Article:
I just don’t know. I’m always a little skeptical of the headlines about the differences in generations and learning – the digital natives vs. the digital immigrants. I understand the change in thinking patterns and recognize the need to change the way we teach. Shame on those who haven’t recognized that yet. My skepticism comes from my dislike of painting groups with large paint rollers. I know a lot of immigrants that trump the technical skills of natives and have seen it in the training room – someone can text message in the dark but can’t resize and move a window on their desktop. I know there are an equal amount of stories on the immigrants…desktop? there’s nothing on top of my desk! Hence, my dislike of broad labels.
But what about non-technology stuff associated with those under 25? I’ve always wanted to research the generation topic in depth – you know, get at the empirical stuff. So when Danah Boyd at aphonenia described Jean Twenge’s book Generation Me as having a “shitload of data” I felt the need to read it and so I’ve just bought it and look forward to reading it. I wanted to get at the ‘changes in the brains’ vs. the ‘changes in technology.’ Danah’s comments on the book, and narcissism in particular, are something we should all recognize as educators.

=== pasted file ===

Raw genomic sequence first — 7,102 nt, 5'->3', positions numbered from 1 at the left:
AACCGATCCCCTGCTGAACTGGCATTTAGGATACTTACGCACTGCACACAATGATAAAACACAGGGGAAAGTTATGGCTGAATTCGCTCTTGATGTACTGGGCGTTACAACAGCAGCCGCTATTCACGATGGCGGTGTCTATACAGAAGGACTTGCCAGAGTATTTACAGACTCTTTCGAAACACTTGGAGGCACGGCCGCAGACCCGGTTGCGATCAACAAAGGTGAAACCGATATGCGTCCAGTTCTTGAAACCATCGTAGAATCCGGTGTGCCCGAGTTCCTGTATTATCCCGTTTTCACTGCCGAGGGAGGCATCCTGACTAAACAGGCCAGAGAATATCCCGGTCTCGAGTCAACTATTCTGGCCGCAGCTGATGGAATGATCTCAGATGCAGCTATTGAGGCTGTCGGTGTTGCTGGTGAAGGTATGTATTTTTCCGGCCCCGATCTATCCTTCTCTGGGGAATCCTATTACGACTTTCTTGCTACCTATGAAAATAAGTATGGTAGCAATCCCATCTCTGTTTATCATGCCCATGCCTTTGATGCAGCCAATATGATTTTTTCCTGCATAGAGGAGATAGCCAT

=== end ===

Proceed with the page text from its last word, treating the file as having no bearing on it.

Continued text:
Twenge does an amazing job at outlining how our schools have become completely useless at educating because it’s more important to make students feel good than to be critical of their work.
What options does this leave us in the workplace? I’m sure most of us build safe environments for our learners – places where mistakes are OK and encouraged. But what about critical feedback? How’s that working for the under-25 crowd? In my experience many left their job within 2-3 years. They had become educational sponges – taking all the online classes, attending all the webinars, getting professional certificates, going off to boot camp training. Did they leave because they couldn’t get what they wanted – what they felt they deserved?
I am a mid-40s digital immigrant with three kids – a teen, a tween, and a pre-tween (this makes me a queen I think : ). They are classified as “Gen Y” or “Net Gen” – a real petri dish for observing generational differences.
My kids are narcissistic I’m sure but I tell them they haven’t done their best (when they haven’t) and they survive. I guess this is something not all parents would say and I think that’s unfortunate. I know I’m making mistakes – my best child-raising advice was given out before I was a parent – but I think I’m raising kids that might just be able to take criticism and use it constructively. At least that’s my story today. Hopefully whoever trains them at their first job won’t face tears or hostility when their work is criticized.